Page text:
Operating budget

An operating budget provides insight into whether you expect to make a profit or loss in the next 3 years. The operating budget is the translation of your company's ambitions into financial numbers. Another word for the operating budget is the performance budget.

Why an operating budget?

In the operating budget, it becomes clear what minimum turnover you need to achieve to cover the costs and make a profit. You draw up this budget for yourself and external financiers. The operating budget is part of the financial plan.

Example – Business space

If you rent commercial space, you incur costs. Such as the monthly rent, service costs, and perhaps additional costs. These costs are all included in the operating budget.

5 steps to an operating budget

1. Determine turnover

Determine how much turnover you expect in the next 3 years. State the turnover per year.

2. Determine purchase value

Determine the purchase value (or purchase costs) and subtract these from the turnover. This is how you determine the gross profit.

3. Provide insight into operating results

Add up all other business expenses, such as personnel, business space, internet/telephone, and insurance. You also list the depreciation of your business assets as costs, under the heading of depreciation. Subtract all costs from the gross profit, this is the operating income. Operating income is also known as net profit from the business before tax.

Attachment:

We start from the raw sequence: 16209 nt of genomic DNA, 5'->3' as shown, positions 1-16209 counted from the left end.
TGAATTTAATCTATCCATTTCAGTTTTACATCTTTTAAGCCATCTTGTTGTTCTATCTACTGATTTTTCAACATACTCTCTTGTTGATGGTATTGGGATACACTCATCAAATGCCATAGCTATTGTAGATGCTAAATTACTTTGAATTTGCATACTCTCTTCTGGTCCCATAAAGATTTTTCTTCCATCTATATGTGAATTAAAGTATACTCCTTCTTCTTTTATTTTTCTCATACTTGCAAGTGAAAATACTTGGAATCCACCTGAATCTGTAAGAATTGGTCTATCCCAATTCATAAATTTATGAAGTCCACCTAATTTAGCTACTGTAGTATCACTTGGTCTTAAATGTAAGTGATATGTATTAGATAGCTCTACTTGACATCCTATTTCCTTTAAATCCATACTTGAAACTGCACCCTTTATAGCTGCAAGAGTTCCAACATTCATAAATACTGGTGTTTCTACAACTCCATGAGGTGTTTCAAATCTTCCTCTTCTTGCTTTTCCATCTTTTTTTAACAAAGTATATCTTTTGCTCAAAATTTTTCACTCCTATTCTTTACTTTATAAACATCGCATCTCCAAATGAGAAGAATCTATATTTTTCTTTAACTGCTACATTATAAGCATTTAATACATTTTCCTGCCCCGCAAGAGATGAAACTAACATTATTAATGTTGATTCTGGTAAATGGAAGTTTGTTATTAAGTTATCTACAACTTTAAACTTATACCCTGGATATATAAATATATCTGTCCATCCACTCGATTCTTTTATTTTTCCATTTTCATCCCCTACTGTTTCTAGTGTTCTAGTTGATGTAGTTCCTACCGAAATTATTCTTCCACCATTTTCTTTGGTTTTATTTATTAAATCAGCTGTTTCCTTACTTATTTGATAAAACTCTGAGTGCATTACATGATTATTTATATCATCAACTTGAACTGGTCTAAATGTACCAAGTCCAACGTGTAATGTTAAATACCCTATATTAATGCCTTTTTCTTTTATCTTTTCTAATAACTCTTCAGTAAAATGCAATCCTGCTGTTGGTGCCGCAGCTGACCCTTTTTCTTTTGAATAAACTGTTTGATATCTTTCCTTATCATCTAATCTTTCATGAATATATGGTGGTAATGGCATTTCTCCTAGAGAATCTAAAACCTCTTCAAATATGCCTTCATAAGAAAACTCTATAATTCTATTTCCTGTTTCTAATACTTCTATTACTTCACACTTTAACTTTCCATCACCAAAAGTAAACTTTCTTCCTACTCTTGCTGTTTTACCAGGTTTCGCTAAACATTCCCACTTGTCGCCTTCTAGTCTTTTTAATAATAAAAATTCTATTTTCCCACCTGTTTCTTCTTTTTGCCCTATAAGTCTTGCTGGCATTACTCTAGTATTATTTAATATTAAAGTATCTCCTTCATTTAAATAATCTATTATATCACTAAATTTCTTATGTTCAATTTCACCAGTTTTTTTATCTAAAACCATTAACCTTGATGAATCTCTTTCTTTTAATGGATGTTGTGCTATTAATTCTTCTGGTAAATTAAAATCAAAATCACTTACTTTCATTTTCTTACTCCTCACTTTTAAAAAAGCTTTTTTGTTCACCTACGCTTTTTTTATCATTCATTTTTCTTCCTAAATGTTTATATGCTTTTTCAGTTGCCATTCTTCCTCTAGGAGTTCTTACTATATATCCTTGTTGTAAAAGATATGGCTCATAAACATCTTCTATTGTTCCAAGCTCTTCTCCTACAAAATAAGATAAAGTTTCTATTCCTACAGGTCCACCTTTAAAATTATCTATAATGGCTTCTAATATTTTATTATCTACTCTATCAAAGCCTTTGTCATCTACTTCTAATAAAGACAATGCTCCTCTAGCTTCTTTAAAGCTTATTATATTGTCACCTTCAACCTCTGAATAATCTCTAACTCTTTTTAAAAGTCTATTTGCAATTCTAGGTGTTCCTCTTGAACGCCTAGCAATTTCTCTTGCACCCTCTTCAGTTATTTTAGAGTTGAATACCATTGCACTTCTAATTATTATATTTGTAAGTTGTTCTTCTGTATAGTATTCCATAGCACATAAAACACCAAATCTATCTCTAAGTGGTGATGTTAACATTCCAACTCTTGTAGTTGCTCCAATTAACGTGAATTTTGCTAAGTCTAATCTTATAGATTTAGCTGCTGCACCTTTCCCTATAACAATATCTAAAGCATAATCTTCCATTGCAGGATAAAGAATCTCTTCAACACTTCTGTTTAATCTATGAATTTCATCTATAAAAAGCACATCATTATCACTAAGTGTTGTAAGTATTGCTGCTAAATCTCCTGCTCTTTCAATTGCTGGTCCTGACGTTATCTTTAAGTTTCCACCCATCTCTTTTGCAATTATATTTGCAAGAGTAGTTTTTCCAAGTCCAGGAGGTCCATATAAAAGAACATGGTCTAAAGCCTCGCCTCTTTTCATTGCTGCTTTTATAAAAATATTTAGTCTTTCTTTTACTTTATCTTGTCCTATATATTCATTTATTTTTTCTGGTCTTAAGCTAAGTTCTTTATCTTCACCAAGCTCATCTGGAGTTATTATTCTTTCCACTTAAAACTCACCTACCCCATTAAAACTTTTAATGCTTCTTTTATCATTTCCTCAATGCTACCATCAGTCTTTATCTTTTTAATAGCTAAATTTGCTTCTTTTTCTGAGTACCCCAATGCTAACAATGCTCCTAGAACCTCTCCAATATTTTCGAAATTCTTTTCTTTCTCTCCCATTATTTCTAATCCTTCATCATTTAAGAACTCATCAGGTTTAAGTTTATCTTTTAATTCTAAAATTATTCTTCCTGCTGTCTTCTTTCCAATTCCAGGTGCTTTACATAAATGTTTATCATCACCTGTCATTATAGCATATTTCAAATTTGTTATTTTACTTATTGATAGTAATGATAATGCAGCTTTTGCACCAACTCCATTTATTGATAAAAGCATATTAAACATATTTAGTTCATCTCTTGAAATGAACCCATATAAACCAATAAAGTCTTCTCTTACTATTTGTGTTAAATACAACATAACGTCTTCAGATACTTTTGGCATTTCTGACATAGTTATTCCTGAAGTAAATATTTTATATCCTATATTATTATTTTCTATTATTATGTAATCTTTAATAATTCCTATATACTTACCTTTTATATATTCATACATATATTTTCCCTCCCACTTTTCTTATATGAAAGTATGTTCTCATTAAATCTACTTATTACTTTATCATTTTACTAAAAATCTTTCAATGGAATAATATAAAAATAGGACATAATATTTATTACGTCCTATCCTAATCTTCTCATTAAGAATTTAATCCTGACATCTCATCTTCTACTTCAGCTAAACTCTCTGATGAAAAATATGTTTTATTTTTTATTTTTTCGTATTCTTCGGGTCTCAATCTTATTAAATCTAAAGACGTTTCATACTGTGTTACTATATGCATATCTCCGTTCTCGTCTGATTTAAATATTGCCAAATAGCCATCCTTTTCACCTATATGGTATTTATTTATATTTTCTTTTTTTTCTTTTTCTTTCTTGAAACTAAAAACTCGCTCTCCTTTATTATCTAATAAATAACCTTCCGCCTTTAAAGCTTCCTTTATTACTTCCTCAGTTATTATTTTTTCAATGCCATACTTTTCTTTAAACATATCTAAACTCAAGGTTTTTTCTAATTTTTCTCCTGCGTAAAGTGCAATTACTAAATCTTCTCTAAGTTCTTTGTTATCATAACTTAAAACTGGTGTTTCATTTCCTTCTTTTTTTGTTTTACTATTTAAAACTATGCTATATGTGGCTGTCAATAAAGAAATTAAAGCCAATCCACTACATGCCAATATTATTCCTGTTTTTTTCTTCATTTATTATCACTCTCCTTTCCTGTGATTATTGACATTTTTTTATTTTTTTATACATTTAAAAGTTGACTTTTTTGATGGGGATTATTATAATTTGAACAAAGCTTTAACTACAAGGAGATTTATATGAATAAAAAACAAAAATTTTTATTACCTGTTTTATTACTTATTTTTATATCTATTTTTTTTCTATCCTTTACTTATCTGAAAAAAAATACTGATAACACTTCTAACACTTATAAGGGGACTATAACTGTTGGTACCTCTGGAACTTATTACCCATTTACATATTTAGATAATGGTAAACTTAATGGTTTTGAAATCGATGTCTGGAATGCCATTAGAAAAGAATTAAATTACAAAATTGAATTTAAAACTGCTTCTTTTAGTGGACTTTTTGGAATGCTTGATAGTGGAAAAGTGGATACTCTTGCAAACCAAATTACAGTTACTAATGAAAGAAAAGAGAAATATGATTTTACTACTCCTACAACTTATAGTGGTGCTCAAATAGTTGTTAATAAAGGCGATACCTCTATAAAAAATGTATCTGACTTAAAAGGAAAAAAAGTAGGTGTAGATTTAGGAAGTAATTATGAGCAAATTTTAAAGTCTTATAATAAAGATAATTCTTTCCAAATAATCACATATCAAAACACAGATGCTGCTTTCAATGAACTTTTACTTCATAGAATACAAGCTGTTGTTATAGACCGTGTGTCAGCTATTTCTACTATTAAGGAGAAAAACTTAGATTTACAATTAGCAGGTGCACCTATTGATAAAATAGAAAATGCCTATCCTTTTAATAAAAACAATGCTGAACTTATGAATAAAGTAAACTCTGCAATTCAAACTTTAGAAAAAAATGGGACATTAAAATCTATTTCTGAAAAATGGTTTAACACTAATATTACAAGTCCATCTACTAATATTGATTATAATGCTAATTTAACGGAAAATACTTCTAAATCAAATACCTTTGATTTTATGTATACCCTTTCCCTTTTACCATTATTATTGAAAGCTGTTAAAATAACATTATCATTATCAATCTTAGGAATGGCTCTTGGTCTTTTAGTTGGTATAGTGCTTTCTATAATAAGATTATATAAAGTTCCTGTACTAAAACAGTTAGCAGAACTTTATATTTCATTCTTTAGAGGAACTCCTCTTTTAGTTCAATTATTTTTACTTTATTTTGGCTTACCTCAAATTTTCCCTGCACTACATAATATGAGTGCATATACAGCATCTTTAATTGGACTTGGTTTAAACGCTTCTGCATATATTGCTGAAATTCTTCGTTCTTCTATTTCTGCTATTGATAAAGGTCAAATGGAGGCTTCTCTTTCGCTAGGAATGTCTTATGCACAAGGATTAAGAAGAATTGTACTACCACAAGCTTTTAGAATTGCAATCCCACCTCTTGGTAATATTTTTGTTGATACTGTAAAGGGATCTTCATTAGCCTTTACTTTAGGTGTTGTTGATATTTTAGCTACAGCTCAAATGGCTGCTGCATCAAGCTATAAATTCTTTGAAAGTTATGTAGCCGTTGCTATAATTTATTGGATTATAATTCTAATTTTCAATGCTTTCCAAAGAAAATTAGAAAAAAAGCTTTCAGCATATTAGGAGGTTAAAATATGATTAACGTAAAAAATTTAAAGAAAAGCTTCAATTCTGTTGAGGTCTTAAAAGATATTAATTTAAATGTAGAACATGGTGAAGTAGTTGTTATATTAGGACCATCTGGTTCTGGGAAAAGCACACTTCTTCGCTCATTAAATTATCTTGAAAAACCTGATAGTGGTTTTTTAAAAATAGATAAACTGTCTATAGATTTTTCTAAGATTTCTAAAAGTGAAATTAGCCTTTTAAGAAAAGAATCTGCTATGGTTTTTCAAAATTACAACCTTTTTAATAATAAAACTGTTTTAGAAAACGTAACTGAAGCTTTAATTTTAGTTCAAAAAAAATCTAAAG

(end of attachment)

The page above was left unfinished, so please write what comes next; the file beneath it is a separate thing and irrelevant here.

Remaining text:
4. Deduct taxes

Deduct the income tax and the income-related health insurance contribution from the operating result.

5. Calculate net profit

Determine the amount that remains. That is the net profit. Your business income comes from this profit. You can choose to keep part of your profit in your company or use it for repayment or expansion.

Example operating budget


Amount in euros

Minus: purchase value turnover150,000

Gross profit


Promotion and communication costs10,000
Energy costs10,000
Minus: total costs160,000

Net profit


Video: Make a financial plan

Tips for the operating budget

  • Create several realistic scenarios, for example, based on personnel costs or energy costs. Then you can better respond to changes and easily adjust the figures in your budget.
  • If you have already received assignments or orders, include them in the explanation.
  • Keep in mind that personnel costs are approximately 30% higher than the gross salary due to costs for pension and employer insurances.
  • Do you need help drawing up your operating budget? Then engage a bookkeeper or accountant via NOAB (in Dutch) or NBA.

Difference between operating budget and liquidity budget

In an operating budget, you budget costs per year. These amounts are exclusive of VAT. In a liquidity budget, you show your income and expenses per month or per quarter. This ultimately provides an overview on an annual basis as well. You state VAT in a separate column. This provides additional insight into the VAT settlement every quarter and therefore a more specific insight into the (monthly or quarterly) balances of your liquidity budget.